Testosterone to the Rescue
Julian Whitaker, MD
Testosterone gets a bad rap. All that most people seem to know about this hormone is that it makes men hairy, horny, and hostile, and that it’s abused by athletes to build muscle and improve performance.
But there’s much more about testosterone that you need to know. This crucial hormone has pervasive effects throughout the body, and low levels—which are much more common than you may think—increase risk of heart disease, diabetes, obesity, depression, memory loss, and a host of other maladies often chalked up to aging. Unfortunately, its reputation as a “dangerous anabolic steroid” prevents many men from reaping the profound benefits of supplemental testosterone.
The Quintessential Male Hormone
Testosterone first makes itself known in the womb. Male and female fetuses are pretty much the same until the sixth or seventh week of gestation, when a gene on the Y sex chromosome triggers the development of the testes, the male sexual organs. (Males have XY sex chromosomes; females have XX.) The testes produce testosterone and other hormones that transform the anatomy of not only the genitals but also the “organization” of the brain.
Although it may not be politically correct to admit, those of us who have raised children can attest to intrinsic differences between boys and girls—and this is due in part to the effects of testosterone. Studies confirm, for example, that males and females differ in behavior (as a rule, boys are more rough-and-tumble) and problem solving (males are generally better at spatial and navigational tasks while females excel in verbal memory).
Throughout life, testosterone continues to exert its influence. Production revs up during puberty as boys become men, levels off in adulthood, and falls with age.
Nationwide Testosterone Levels Are Falling
Researchers from the New England Research Institutes determined that for every decade of life, on average, men experience a 14.5 percent drop in total testosterone and a 27 percent drop in free testosterone (testosterone that is not bound to proteins and available to tissues). These rates of decline are somewhat lower in healthy men, but more significant in men who have health problems. For instance, weight gain (adding four to five points to a man’s body mass index, or BMI) lowers testosterone levels to a degree similar to that of more than 10 years of aging! Taking multiple drugs, losing a spouse, or having sleep apnea, diabetes, or heart disease also decreases levels.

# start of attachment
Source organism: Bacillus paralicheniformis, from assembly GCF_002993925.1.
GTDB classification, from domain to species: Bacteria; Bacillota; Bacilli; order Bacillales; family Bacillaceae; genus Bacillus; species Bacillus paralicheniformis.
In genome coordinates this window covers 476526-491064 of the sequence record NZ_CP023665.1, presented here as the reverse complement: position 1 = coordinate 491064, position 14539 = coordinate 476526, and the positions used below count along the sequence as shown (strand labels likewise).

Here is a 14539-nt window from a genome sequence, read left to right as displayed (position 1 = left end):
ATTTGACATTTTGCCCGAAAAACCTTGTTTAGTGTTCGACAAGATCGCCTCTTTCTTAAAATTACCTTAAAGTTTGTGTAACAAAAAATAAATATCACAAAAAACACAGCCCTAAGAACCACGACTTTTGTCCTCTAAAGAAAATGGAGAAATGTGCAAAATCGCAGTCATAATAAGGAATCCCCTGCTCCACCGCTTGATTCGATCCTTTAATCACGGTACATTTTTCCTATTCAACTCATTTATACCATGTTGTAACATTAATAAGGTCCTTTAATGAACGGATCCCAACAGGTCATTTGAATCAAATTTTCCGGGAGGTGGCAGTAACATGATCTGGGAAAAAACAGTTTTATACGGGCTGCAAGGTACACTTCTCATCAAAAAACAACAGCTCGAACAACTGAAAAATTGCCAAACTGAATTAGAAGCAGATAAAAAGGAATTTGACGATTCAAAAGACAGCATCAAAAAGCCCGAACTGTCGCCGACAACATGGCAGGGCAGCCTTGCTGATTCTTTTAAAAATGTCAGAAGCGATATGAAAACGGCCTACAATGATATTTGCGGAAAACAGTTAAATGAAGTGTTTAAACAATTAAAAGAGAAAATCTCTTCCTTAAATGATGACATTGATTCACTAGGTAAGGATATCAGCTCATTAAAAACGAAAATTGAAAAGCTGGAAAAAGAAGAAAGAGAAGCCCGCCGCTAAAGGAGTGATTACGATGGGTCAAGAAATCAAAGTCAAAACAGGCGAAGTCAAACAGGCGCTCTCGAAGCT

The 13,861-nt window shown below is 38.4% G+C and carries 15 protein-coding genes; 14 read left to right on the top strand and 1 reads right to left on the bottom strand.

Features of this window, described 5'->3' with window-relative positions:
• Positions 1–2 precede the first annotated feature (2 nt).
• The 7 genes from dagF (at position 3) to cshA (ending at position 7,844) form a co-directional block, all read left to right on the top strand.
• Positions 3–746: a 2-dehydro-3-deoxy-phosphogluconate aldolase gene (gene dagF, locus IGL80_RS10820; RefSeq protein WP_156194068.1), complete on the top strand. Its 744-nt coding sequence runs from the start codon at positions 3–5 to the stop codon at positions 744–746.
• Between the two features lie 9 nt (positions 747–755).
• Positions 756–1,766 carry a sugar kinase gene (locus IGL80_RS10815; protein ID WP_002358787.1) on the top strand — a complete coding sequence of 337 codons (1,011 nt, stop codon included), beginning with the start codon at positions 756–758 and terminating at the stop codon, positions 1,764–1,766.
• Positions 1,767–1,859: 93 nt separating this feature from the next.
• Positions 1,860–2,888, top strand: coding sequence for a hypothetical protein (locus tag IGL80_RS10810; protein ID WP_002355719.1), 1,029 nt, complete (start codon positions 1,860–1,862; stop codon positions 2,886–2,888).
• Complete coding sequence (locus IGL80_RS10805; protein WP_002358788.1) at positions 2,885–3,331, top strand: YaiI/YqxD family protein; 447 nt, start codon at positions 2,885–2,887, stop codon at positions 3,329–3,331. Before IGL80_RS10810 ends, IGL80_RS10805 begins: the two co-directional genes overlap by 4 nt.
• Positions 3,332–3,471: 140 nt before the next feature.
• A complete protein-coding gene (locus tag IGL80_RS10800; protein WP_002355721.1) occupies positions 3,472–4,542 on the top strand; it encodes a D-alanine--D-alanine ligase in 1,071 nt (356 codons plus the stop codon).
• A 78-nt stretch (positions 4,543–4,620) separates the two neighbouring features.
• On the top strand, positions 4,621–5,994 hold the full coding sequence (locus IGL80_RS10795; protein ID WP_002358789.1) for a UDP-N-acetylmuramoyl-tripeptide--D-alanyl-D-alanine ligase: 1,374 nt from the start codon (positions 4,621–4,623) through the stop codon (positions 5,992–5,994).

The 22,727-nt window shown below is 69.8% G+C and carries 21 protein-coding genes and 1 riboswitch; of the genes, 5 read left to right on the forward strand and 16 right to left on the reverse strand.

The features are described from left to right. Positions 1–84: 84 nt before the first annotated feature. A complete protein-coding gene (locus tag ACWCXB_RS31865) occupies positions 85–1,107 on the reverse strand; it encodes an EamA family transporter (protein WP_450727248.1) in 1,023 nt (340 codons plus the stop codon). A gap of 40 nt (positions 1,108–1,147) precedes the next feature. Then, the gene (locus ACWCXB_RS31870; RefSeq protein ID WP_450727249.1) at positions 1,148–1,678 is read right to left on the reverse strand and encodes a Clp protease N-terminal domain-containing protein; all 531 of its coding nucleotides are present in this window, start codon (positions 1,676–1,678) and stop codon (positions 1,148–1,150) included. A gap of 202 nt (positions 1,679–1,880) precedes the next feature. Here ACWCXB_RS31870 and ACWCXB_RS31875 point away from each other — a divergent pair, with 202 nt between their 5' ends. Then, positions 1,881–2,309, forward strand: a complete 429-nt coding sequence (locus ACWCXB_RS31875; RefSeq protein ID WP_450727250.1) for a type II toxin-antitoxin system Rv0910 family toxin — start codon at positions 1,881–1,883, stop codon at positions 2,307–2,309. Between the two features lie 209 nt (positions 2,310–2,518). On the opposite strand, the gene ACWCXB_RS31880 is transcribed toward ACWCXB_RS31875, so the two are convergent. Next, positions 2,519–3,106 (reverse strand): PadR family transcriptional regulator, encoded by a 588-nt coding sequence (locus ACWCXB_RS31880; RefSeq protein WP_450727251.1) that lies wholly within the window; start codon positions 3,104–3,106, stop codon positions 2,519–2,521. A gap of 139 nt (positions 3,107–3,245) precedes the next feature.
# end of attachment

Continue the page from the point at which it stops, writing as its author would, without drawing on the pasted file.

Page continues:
But age-related declines aside, an alarming trend has been brewing over the past two decades. Average testosterone levels have been steadily declining, and this bodes poorly for the health of American men.
This same research team measured the testosterone levels of more than 1,500 men, ages 45 to 79, on three separate occasions between 1987 and 2004. They found annual declines of 1.2 percent in total testosterone and 1.3 percent in free testosterone, which adds up to a significant drop over time. The researchers carefully factored in age, chronic illness, and other things that might influence levels, so the declines were not related to normal aging, health, or lifestyle.
Today, one in four American men over age 30 has a low testosterone level, which is defined as less than 300 ng/dL in total testosterone and less than 5 ng/dL in free testosterone. The fact that only one in 20 of them has clinical symptoms of testosterone deficiency is of little consolation. It’s like having a slow leak in your plumbing—you don’t know about it until your floorboards rot out.
Testosterone Deficiency’s Downside
A low level of testosterone has a decidedly negative effect on a man’s health. It increases the risk of bone loss and muscle atrophy. It is clearly associated with diabetes (men with the lowest levels have more than double the risk of diabetes) and heart disease (levels are significantly lower in affected men). Moodiness, memory problems, difficulty concentrating, fatigue, loss of confidence, and diminished libido are all symptoms of testosterone deficiency.
Testosterone is even linked to longevity. According to a 2006 study of male veterans, men with low testosterone levels had a 68 percent increased risk of death compared to those with normal levels.
Magical Effects of Testosterone Replacement
The good news is there’s a solution: testosterone replacement. Once men start using supplemental testosterone, either in the form of topical creams and gels or regular injections, magical things often begin to happen. Sexual interest and performance perk up. Muscle mass, most noticeably in the shoulders and chest, makes a comeback. Men feel less grumpy and depressed, and more energetic and motivated.